The Cost Of Data Breaches Are Rising, And SMEs Are The Most Affected

With data breaches and cyberattacks happening every day that affects millions of companies around the world, the cost of containing a breach and dealing with its aftermath is in a rising trend, a study reveals.

The annual cost of a Data Breach Report conducted by the Ponemon Institute and sponsored by IBM Security reveals that in the past decades, the data breach costs have been rising and the financial impact of a leak can be felt for years. The price has increased 12% over the past five years to £3.2 million on global average.

Founded in 2002 by Dr. Larry Ponemon and Susan Jayson, Ponemon Institute conducts independent research on data protection and emerging information technologies. They partnered with IBM security to release an annual study detailing the cost of data breaches among companies.

In the UK alone, a 10.56% increase can be felt from last year with a rise of £2.99 million on average, the study shows. Furthermore, the size of a data breach has also increased by 3.% with a per capita cost per lost or stolen record reaching £119 – a 9.6% increase from 2018, and a near double from ten years ago.

The report details the rising costs can be attributed to the multiyear financial impact of the breaches, the compensation that needs to be paid to affected consumers, increased data breach-related legislation and regulation, as well as the increasing cost of the processes involved in resolving criminal attacks.

In the United States, IBM estimates the total cost of all the data breaches to be at $3.92 million with the most expensive cost reaching up to $8.19 million. The report further reveals that the healthcare industry is the most vulnerable sector with the highest costs reaching up to $6.45 million. In average, the United States has experienced a breach totaling to 25,575 records exposed.

The cost of data breaches in the U.S. estimated at $8.19 million is more than twice as much as the global average costs. It represents a total of 130% increase in the past 14 years from $3.54 million back in the study conducted in 2016.

“Data breaches can cause devastating financial losses and affect an organization’s reputation for years. From lost business to regulatory fines and remediation costs, data breaches have far-reaching consequences,” IBM wrote in the report website.

The researchers interviewed a total of 507 companies around the world who have fell victim to a data breach in the past year across 16 geographies and 17 industries. The report also takes into account different costs associated with remediating a data breach which include but is not limited to legal, regulatory and technical activities, as well as the loss of brand equity, customers, and employee’s productivity.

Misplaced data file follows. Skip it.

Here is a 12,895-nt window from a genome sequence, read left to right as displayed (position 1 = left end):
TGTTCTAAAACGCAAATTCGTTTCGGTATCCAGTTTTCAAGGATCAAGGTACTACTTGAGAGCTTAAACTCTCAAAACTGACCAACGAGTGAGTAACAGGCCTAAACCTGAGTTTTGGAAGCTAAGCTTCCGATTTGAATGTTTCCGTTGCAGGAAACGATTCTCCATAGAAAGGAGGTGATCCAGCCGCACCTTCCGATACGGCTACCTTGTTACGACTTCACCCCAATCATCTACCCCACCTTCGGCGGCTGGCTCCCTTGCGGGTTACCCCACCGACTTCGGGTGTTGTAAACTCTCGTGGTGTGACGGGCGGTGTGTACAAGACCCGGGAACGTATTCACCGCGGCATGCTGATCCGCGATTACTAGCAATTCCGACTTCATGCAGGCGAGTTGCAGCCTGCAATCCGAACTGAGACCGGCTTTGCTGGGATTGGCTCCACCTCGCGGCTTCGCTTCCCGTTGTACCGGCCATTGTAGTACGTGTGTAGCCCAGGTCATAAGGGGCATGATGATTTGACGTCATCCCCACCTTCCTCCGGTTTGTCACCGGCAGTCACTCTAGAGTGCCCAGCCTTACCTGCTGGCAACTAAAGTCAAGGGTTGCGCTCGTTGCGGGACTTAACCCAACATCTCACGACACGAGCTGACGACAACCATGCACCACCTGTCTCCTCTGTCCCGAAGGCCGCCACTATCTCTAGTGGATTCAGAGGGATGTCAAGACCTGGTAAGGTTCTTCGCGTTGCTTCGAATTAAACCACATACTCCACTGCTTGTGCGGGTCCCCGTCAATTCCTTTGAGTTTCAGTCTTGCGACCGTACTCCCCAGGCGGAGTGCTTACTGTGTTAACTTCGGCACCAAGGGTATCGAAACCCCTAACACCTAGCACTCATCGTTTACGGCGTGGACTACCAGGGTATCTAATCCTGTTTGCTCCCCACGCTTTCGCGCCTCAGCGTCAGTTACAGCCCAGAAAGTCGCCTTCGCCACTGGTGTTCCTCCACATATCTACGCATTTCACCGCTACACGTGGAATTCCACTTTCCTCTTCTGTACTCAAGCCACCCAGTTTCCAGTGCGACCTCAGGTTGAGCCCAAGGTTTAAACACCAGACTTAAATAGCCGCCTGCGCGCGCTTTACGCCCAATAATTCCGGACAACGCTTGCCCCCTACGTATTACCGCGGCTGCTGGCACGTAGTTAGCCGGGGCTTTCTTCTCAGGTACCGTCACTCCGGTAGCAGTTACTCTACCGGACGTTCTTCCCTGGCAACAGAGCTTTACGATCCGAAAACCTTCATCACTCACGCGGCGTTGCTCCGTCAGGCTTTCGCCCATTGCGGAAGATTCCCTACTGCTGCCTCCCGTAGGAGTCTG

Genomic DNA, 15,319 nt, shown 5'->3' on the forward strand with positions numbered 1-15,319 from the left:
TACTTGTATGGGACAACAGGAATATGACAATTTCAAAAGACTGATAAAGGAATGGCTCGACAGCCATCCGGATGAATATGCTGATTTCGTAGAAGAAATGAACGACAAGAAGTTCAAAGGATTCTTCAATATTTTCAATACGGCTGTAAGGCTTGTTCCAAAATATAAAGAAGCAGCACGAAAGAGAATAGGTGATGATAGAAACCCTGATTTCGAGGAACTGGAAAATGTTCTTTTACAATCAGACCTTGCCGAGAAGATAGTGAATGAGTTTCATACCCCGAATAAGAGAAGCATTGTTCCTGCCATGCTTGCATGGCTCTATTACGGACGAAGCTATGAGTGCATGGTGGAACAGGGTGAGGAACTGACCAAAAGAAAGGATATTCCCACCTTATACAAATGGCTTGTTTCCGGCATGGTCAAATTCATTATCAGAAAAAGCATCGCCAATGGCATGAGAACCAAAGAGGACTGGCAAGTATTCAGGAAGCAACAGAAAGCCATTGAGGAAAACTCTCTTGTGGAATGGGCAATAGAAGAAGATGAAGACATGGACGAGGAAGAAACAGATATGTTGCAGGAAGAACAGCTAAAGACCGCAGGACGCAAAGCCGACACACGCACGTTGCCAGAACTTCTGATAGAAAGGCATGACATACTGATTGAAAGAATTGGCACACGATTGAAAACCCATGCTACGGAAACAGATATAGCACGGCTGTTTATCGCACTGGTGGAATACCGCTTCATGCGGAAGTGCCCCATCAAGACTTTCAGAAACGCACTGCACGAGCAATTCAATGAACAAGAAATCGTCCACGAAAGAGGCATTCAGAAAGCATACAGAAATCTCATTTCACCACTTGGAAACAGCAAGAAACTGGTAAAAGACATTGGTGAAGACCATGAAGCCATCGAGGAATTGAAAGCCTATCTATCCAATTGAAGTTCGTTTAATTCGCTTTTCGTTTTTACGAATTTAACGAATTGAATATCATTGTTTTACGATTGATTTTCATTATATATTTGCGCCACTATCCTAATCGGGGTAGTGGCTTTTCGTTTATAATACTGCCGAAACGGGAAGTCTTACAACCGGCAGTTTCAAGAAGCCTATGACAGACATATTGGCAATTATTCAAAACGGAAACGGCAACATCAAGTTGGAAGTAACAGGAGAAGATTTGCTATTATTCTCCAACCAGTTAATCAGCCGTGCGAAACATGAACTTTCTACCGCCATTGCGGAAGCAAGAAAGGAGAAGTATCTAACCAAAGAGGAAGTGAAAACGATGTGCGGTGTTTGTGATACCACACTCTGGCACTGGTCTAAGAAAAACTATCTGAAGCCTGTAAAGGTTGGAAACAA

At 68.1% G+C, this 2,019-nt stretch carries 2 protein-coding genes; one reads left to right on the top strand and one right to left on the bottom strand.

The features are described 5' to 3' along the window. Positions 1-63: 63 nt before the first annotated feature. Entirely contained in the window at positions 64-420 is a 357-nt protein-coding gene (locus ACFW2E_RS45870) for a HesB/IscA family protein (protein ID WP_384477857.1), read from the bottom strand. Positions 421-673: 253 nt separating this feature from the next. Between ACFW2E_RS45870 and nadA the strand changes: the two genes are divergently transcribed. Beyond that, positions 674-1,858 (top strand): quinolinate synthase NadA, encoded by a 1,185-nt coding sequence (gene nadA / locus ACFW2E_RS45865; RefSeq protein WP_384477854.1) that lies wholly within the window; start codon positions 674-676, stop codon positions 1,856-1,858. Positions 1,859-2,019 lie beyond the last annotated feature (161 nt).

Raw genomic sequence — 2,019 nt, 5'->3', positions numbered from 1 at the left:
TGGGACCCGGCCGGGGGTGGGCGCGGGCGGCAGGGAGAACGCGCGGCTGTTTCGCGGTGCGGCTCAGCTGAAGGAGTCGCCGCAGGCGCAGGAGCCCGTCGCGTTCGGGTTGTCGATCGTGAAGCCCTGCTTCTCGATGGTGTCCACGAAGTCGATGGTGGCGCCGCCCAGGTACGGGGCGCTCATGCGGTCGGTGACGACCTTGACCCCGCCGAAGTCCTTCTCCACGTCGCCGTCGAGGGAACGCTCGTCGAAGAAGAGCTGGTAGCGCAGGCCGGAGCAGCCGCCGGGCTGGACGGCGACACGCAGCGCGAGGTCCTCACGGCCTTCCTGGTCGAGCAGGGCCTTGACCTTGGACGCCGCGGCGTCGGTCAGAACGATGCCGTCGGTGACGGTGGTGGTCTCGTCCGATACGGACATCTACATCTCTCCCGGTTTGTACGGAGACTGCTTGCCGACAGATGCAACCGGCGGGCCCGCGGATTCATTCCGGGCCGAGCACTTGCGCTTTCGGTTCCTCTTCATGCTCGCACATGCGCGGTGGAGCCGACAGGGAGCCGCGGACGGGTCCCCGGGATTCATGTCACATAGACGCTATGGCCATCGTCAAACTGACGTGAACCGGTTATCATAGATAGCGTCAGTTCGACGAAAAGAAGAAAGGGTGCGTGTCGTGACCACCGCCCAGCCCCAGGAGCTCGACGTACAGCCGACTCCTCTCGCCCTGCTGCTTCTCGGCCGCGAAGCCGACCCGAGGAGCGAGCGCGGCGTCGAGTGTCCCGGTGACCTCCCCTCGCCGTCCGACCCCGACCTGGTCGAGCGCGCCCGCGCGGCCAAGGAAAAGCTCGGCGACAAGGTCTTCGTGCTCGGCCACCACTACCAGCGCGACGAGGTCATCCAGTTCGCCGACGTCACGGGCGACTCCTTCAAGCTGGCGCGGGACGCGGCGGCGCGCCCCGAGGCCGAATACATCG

The study revealed the impact of data breaches could be particularly crippling for small and medium enterprises. In 2018 alone, companies with a small size of fewer than 500 employees have suffered more than £2 million because of data breaches. This amount is especially crippling for small businesses as this could represent a huge chunk of their total assets. The study says that small companies typically earn £40.1 million or less in annual revenue.

Additionally, the impact of a data breach doesn’t end the moment that a leak is contained and the leak has been mitigated; instead, the study reveals that data breaches have a long-standing impact that can last for years. While an average of 67% of the effects of the data breach can be felt in the first after an attack, 22% of the financial impact can be felt in the second year and another 11% on the third year and more after a breach.

And these long term costs are significantly higher for regulated corporations like healthcare, financial services, energy, and pharmaceuticals.

Cybercrime represents big money for cybercriminals, and unfortunately, that equates to significant losses for businesses,” said Wendi Whitmore, global lead for IBM X-Force Incident Response and Intelligence Services.

“With organizations facing the loss or theft of over 11.7 billion records in the past three years alone, companies need to be aware of the full financial impact that a data breach can have on their bottom line –and focus on how they can reduce these costs,” she said.

The results of the study only highlight the consistent call for corporations to invest in their cybersecurity and to protect their user’s data. Following this trend, who knows how much a data breach will cost in the years to follow.

About the Author

Al Restar
A consumer tech and cybersecurity journalist who does content marketing while daydreaming about having unlimited coffee for life and getting a pet llama. I also own a cybersecurity blog called Zero Day.

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